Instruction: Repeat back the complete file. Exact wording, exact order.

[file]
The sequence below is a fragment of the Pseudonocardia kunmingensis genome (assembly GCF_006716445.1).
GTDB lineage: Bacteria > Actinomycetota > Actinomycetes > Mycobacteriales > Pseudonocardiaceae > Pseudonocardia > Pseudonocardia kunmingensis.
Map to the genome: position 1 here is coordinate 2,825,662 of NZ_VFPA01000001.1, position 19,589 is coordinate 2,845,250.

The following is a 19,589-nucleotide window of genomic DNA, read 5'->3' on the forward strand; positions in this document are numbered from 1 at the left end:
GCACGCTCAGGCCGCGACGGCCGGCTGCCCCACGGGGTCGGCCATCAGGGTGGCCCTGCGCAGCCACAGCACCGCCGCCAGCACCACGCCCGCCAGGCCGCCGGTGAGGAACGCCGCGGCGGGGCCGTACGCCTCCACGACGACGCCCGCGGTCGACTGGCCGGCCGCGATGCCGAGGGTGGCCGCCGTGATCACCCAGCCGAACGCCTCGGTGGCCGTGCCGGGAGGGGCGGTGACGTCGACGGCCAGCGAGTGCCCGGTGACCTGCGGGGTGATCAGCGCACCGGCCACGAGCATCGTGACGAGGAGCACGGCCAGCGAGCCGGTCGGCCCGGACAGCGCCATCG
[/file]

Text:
The sequence below is a fragment of the Pseudonocardia kunmingensis genome (assembly GCF_006716445.1).
GTDB lineage: Bacteria > Actinomycetota > Actinomycetes > Mycobacteriales > Pseudonocardiaceae > Pseudonocardia > Pseudonocardia kunmingensis.
Map to the genome: position 1 here is coordinate 2,825,662 of NZ_VFPA01000001.1, position 19,589 is coordinate 2,845,250.

The following is a 19,589-nucleotide window of genomic DNA, read 5'->3' on the forward strand; positions in this document are numbered from 1 at the left end:
GCACGCTCAGGCCGCGACGGCCGGCTGCCCCACGGGGTCGGCCATCAGGGTGGCCCTGCGCAGCCACAGCACCGCCGCCAGCACCACGCCCGCCAGGCCGCCGGTGAGGAACGCCGCGGCGGGGCCGTACGCCTCCACGACGACGCCCGCGGTCGACTGGCCGGCCGCGATGCCGAGGGTGGCCGCCGTGATCACCCAGCCGAACGCCTCGGTGGCCGTGCCGGGAGGGGCGGTGACGTCGACGGCCAGCGAGTGCCCGGTGACCTGCGGGGTGATCAGCGCACCGGCCACGAGCATCGTGACGAGGAGCACGGCCAGCGAGCCGGTCGGCCCGGACAGCGCCATCG